Almost nine in 10 UK actively managed funds (87 per cent) underperformed their benchmark in 2016, according to S&P Dow Jones Indices, the index provider.
Fund managers were wrong-footed by the Brexit vote and Donald Trump’s election victory. The outcomes of both were unexpected, as were the reactions of financial markets.
Caught out by Brexit vote and Trump Victory
In the case of Brexit the UK stock market suffered an initial two-day hangover, but then moved higher – taking passive funds that simply track the FTSE indices higher with them.
At the start of 2017 the UK’s leading index, the FTSE 100, powered to a record high and has since managed to maintain its momentum: at the time of writing (11.30 on 4 April) the index was sitting just above 7,300. On 24 June, the day the Brexit vote was announced, the FTSE 100 stood at around 6,000, so it has gained almost 18 per cent since that date.
Last November, fears that a Trump victory would trigger a market correction proved to be completely unfounded. Both the UK stock market and the US exchanges maintained their form, with the two main US market indices, the S&P 500 and Dow Jones, hitting record highs.
In rising markets it becomes much harder for actively managed funds – particularly those run by stock-pickers and diverging significantly from the market – to keep pace.
Funds that have the specific aim of trying to achieve positive returns in all market conditions also endured a tough 2016.
Research by Money Observer in January found that out of 93 funds in the Investment Association’s targeted absolute return (TAR) sector 30 lost money. Moreover, 49 per cent of TAR funds failed to produce returns that kept pace with consumer price inflation.
Fund managers lagged behind after Brexit
Adrian Lowcock of Architas, which runs a suite of multi-asset funds, says absolute return fund managers were 'completely wrong-footed in 2016'. He explains: 'At the start of 2016, opinion polls indicated that there was a 30 per cent chance of the UK voting to leave the EU.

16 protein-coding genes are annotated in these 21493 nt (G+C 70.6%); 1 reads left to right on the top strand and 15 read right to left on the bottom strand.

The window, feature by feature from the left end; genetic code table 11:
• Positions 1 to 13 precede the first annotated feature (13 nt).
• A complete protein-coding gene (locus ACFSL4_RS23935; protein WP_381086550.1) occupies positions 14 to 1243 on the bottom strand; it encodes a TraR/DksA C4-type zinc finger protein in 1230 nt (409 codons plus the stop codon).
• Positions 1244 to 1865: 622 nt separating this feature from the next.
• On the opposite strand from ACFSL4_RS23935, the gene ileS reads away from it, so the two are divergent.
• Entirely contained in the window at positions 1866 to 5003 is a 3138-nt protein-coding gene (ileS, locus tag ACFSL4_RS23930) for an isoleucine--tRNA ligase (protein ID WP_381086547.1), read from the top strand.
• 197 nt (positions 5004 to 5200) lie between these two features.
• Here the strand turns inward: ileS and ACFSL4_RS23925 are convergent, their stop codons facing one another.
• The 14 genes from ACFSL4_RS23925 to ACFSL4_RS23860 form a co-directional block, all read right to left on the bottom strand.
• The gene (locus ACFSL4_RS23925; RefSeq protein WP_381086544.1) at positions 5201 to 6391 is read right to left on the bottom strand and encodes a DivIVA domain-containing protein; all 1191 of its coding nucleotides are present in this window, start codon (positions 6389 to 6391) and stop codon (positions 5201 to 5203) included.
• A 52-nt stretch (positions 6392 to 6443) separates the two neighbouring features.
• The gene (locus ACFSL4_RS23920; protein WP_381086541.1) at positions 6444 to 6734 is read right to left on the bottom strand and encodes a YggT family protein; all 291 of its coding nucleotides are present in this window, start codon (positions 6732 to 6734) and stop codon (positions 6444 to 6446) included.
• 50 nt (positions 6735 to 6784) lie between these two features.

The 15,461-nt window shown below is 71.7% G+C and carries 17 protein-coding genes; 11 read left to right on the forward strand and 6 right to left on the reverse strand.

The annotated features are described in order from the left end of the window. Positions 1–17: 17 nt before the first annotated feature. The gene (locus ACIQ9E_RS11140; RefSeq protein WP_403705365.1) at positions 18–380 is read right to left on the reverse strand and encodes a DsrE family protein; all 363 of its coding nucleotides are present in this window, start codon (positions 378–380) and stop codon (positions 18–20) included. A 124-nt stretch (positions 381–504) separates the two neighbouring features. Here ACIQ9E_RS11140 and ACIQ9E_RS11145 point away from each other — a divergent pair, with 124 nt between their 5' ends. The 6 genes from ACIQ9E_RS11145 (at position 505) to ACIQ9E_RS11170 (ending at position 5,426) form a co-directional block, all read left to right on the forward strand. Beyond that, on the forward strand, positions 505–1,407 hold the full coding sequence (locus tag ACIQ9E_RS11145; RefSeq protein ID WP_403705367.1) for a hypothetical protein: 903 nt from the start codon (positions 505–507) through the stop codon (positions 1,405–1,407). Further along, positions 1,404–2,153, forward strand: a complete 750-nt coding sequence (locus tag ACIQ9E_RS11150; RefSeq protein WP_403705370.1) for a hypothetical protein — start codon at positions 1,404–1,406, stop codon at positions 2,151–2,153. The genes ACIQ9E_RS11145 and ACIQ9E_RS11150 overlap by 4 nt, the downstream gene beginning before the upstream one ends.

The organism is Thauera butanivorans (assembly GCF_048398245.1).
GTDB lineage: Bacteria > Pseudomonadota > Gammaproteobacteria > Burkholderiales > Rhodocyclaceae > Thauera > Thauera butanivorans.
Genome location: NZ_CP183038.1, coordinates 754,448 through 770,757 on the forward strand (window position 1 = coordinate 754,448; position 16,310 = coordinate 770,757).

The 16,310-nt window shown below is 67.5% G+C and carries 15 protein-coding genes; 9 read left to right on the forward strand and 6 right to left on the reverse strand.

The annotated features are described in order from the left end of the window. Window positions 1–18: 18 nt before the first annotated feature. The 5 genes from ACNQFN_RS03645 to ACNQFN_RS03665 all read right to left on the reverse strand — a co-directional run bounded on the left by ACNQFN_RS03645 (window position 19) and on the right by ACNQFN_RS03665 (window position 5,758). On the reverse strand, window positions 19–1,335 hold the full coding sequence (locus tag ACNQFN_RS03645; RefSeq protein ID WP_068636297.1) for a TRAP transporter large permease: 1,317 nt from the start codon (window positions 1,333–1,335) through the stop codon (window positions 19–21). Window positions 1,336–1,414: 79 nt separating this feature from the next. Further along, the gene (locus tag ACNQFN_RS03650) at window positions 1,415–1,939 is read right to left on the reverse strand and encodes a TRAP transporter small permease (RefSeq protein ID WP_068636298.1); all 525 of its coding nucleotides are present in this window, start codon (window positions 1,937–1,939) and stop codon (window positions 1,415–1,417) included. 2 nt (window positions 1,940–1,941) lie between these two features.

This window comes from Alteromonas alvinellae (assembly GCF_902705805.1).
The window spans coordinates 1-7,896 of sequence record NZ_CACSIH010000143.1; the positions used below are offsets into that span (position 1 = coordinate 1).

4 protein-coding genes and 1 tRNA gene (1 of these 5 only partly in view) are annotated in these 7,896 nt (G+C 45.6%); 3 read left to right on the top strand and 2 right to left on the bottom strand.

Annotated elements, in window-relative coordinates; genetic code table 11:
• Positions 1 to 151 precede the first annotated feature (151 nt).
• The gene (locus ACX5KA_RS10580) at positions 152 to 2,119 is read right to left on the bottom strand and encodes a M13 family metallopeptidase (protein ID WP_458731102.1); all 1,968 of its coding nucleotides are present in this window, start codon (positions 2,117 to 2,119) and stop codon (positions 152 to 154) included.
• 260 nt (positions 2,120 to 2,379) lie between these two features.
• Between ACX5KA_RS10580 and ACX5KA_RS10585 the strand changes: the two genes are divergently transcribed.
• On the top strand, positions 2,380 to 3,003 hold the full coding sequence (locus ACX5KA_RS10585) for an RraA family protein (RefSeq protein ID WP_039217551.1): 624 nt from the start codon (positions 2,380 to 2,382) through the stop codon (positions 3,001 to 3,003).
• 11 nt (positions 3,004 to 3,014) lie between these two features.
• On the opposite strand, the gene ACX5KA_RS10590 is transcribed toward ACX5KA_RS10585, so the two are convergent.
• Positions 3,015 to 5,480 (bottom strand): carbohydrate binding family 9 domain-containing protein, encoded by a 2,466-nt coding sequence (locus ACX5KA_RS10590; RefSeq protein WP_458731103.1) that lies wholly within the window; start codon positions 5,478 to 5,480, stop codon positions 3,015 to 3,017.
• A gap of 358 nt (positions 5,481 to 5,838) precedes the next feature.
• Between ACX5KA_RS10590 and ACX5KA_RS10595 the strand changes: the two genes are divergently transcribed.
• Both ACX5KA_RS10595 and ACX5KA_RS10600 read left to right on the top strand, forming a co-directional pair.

'As a result, absolute return funds were too positively positioned leading up to the referendum. Then, when a short-term sell-off occurred after the Brexit result, managers quickly took risk off the table, thereby lagging the market's subsequent strong recovery.'
Longer term performance numbers
In 2015, UK active fund managers had a much better year as just 22.2 per cent underperformed. Over three years to the end of 2016, 62 per cent of funds underperformed, 50 per cent over five years and 74 per cent over 10.
One of the biggest challenges a do-it-yourself investor faces is finding the cream of the crop among the thousands of funds all aiming to do the same thing – beat the market and their peers – as only a few will consistently be able to add significant value over long periods.
Damning studies from respected bodies, including the Pensions Institute at Cass Business School, conclude that investors are better off sticking to tracker funds, which simply aim to replicate the performance of a market index.
Active versus passive funds
This, however, is not a view shared by Money Observer, which advocates mixing and matching between the two styles.
In defence of active management, there are fund managers out there who over various market cycles have proved their worth by consistently gaining an edge over both the relevant index and active fund manager rivals.
The trouble is that there are far more duds than gems, which makes finding a winner an uphill task. To help readers focus their sights on the superior options, Money Observer has created a shortlist of Rated Funds, which for 2017 features 198 investment trusts and funds.
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